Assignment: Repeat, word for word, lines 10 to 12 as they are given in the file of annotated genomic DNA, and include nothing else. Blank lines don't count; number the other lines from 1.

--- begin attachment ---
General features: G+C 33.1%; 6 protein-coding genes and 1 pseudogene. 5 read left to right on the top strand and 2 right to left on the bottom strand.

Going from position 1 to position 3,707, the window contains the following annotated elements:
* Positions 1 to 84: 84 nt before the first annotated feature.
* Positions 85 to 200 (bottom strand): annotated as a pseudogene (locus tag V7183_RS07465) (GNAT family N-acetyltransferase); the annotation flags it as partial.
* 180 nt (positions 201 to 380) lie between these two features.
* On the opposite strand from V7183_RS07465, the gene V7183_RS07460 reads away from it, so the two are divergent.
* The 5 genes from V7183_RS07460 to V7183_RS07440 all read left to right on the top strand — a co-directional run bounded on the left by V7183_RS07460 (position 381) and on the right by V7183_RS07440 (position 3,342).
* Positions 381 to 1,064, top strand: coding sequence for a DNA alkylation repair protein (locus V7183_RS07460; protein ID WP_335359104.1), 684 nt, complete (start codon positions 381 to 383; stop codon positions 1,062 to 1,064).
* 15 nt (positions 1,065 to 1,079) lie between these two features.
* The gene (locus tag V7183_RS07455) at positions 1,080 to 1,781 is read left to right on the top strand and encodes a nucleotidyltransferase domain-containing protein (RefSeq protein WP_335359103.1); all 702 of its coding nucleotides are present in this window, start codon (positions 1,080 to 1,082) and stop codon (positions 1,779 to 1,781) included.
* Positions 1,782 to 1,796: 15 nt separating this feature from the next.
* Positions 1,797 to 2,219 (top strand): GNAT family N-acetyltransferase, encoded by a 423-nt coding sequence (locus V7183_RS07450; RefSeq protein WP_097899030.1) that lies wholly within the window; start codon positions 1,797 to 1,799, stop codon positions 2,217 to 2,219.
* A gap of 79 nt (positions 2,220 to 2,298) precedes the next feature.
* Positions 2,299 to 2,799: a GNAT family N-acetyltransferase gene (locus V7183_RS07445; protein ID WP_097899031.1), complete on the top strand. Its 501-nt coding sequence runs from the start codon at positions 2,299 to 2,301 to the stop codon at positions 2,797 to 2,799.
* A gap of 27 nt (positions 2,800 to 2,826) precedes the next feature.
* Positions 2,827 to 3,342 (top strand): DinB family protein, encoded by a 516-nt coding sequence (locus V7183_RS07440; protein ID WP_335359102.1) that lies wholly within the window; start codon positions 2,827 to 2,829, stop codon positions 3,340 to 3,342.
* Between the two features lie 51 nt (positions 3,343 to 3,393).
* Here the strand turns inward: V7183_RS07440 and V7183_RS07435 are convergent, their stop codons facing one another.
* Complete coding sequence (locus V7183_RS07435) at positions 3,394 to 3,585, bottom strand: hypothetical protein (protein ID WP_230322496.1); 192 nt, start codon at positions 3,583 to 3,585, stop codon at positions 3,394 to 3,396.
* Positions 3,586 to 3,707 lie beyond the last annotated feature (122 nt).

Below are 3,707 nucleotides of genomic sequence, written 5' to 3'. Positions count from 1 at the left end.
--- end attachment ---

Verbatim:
* The gene (locus tag V7183_RS07455) at positions 1,080 to 1,781 is read left to right on the top strand and encodes a nucleotidyltransferase domain-containing protein (RefSeq protein WP_335359103.1); all 702 of its coding nucleotides are present in this window, start codon (positions 1,080 to 1,082) and stop codon (positions 1,779 to 1,781) included.
* Positions 1,782 to 1,796: 15 nt separating this feature from the next.
* Positions 1,797 to 2,219 (top strand): GNAT family N-acetyltransferase, encoded by a 423-nt coding sequence (locus V7183_RS07450; RefSeq protein WP_097899030.1) that lies wholly within the window; start codon positions 1,797 to 1,799, stop codon positions 2,217 to 2,219.